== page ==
I listened to an interview where Marin Alsop, the first women to lead an American orchestra as a conductor shared about the joys and the challenges in making it to this level.
The part of her story that resonated with me the most was how she reframed challenges into opportunities for learning and growth. As a conductor, they don’t have space to practice directing an orchestra like a violinist has to practice at home. As a conductor, in order to practice, she would need to bring 35 of her instrument playing friends over to do so.
The ability to glean information from the thing that didn’t go as planned, or was wrong or an accident or a mistake can lead anyone into making adjustments which teaches you lessons you wouldn’t have learned if everything happened the “right” way.
The same learning happens when something doesn’t go correctly with our dogs.
I often see how people (I’m including myself here too) become so frustrated and overwhelmed when they practiced diligently in teaching their dog to something other than bark and lunge at another dog and then the practice went out the window when another dog was too close or surprised you and your dog coming around a corner.
Holding your breath and putting expectations on you and your dog to have perfect execution of your skills every single time is putting your energy and effort into a misguided goal.
Everything doesn’t have to hang in the balance.
The outcome of a walk, an interaction with another dog or person doesn’t have to hinge on your dog getting it “right”.
And, all of what you’re teaching isn’t lost in one less than perfect situation.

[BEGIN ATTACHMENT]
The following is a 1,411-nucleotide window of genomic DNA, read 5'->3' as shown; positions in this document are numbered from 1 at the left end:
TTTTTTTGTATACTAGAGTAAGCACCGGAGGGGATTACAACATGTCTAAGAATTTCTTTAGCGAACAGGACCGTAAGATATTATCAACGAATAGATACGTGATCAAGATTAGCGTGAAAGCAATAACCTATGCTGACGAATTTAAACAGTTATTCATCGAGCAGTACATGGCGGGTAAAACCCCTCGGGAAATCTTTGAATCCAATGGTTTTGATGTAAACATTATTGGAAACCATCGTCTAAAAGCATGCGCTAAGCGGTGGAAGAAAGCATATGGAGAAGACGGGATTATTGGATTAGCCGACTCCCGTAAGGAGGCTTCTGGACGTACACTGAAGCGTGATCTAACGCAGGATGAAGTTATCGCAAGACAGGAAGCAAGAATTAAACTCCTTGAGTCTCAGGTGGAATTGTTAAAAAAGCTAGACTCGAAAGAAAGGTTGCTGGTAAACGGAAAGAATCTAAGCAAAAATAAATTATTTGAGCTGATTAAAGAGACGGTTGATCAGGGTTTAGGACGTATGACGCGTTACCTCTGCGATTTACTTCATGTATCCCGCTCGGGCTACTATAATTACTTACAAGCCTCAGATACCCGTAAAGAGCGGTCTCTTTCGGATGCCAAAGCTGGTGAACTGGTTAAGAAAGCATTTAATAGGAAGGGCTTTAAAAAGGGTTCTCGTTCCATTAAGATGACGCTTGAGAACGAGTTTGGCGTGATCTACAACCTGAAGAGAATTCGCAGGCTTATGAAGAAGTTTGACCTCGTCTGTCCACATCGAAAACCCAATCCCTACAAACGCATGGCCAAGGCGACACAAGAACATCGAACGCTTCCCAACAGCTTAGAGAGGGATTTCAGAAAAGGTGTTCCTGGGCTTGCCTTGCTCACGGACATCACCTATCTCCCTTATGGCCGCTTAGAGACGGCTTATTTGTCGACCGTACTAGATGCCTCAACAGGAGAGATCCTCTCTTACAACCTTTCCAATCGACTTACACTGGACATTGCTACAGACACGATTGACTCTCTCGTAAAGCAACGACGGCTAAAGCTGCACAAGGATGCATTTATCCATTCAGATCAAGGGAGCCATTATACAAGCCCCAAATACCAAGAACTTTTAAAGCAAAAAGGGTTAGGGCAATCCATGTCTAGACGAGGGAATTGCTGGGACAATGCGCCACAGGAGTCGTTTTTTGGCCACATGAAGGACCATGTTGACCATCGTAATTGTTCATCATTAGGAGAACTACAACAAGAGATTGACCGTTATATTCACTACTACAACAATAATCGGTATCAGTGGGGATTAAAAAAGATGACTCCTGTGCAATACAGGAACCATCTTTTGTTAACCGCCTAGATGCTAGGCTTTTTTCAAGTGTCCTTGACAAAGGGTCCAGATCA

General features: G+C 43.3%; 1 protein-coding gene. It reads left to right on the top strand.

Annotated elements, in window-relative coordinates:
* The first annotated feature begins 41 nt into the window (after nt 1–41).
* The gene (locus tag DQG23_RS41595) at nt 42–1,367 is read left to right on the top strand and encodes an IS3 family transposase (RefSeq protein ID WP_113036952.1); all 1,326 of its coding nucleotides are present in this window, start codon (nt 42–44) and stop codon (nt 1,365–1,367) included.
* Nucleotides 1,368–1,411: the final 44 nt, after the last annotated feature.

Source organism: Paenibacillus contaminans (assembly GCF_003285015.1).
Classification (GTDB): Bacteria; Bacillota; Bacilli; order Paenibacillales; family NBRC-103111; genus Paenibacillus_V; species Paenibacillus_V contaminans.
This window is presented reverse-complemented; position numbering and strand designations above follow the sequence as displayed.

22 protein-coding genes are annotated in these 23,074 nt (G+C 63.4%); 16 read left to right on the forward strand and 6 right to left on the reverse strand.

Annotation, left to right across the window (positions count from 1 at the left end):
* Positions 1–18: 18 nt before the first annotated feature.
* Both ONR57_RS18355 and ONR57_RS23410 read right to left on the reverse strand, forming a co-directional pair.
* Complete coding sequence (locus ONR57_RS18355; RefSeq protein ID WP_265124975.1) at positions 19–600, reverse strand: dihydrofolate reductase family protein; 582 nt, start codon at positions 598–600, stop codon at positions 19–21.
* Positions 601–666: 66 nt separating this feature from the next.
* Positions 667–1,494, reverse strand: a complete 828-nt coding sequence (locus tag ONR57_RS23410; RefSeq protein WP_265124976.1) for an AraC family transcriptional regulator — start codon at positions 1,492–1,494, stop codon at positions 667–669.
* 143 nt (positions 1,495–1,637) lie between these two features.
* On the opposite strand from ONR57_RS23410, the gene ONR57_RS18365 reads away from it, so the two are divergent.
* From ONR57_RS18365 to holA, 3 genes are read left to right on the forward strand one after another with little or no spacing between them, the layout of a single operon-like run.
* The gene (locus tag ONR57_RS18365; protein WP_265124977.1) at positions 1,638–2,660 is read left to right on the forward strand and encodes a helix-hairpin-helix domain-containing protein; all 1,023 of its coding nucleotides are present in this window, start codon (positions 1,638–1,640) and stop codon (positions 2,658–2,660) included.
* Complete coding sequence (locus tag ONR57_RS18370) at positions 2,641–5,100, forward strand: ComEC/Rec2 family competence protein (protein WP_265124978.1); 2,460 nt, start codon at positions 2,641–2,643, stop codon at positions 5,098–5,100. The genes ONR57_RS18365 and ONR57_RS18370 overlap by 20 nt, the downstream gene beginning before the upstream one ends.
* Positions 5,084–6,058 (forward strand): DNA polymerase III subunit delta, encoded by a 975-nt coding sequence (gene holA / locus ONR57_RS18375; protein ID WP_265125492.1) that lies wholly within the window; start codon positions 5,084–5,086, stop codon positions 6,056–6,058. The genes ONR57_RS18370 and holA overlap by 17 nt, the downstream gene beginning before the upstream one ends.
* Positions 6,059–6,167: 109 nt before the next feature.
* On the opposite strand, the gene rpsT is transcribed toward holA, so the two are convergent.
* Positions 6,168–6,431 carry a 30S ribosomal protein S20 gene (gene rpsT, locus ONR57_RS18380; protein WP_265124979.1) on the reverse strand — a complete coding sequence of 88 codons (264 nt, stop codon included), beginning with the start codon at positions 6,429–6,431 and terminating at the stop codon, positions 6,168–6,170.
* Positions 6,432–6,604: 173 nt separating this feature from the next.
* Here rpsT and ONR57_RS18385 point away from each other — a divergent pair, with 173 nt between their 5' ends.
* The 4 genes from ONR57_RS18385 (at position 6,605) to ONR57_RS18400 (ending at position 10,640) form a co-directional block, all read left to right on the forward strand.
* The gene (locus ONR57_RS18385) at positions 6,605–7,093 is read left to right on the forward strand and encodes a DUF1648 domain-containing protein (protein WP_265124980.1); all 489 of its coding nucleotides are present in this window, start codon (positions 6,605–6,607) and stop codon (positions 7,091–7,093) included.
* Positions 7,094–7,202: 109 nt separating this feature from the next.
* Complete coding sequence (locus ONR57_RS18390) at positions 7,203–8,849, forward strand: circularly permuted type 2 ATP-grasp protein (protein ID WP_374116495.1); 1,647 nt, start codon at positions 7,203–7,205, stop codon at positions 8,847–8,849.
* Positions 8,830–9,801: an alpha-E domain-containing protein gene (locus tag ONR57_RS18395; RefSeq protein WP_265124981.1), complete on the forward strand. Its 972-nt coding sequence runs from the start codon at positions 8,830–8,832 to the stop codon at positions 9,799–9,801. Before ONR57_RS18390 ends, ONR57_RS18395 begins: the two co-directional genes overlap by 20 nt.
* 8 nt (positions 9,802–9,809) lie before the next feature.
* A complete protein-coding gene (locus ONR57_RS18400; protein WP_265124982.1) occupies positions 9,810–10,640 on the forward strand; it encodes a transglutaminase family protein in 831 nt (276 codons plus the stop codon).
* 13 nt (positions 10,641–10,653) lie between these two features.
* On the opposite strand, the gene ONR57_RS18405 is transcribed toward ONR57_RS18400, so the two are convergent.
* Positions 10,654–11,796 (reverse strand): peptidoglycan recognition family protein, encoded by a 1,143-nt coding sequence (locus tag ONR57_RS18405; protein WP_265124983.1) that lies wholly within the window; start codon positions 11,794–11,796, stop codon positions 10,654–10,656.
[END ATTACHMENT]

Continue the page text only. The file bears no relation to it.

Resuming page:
When you get wrapped up in all that went wrong, you lose sight of yourself and your connection with your dog.
Resentment, bitterness and lack of confidence surfaces and takes over.
You and your dog are not less than or defined by the outcome of a situation.
You and your dog aren’t good just because you could walk by another dog without your dog barking and lunging.
You and your dog aren’t bad just because you both got surprised and your dog had a natural reaction to a surprising situation which had you responding in fear too.
You and your dog are already enough and when things don’t go your way this doesn’t take it away from you either.
Even when judgments of others say otherwise.
Even when your gremlins show up and tell you all the terrible things you were taught to believe about yourself.
Brushing the dust off, standing back up and trying again without attachment to the outcome is the way you will build your confidence.
Taking action in spite of being knocked off your feet is the way you’ll build confidence.
Looking at yourself and your dog in the mirror and saying to you both, you got this and get back to practicing it again and again and being open to what will happen will build your confidence.
Facing fear, moving through the challenge, takes courage and your willingness to keep going.
What lays on the other side of the edge is growth and having a deeper connection with yourself and the relationship you desire to have with others around you, including your dog!
What did you get to learn when things didn’t go as planned?
What is showing up for you and what do you need to get you and your dog to that next level?
When you get sidelined again, what support do you need or to have in your corner so you can get up and try again?
Set up a Discovery Call with me and find out how our partnership can support you in your growth.
Register for the 90 min Creating Empowered Choices Workshop on 14 January at Sol Health Yoga!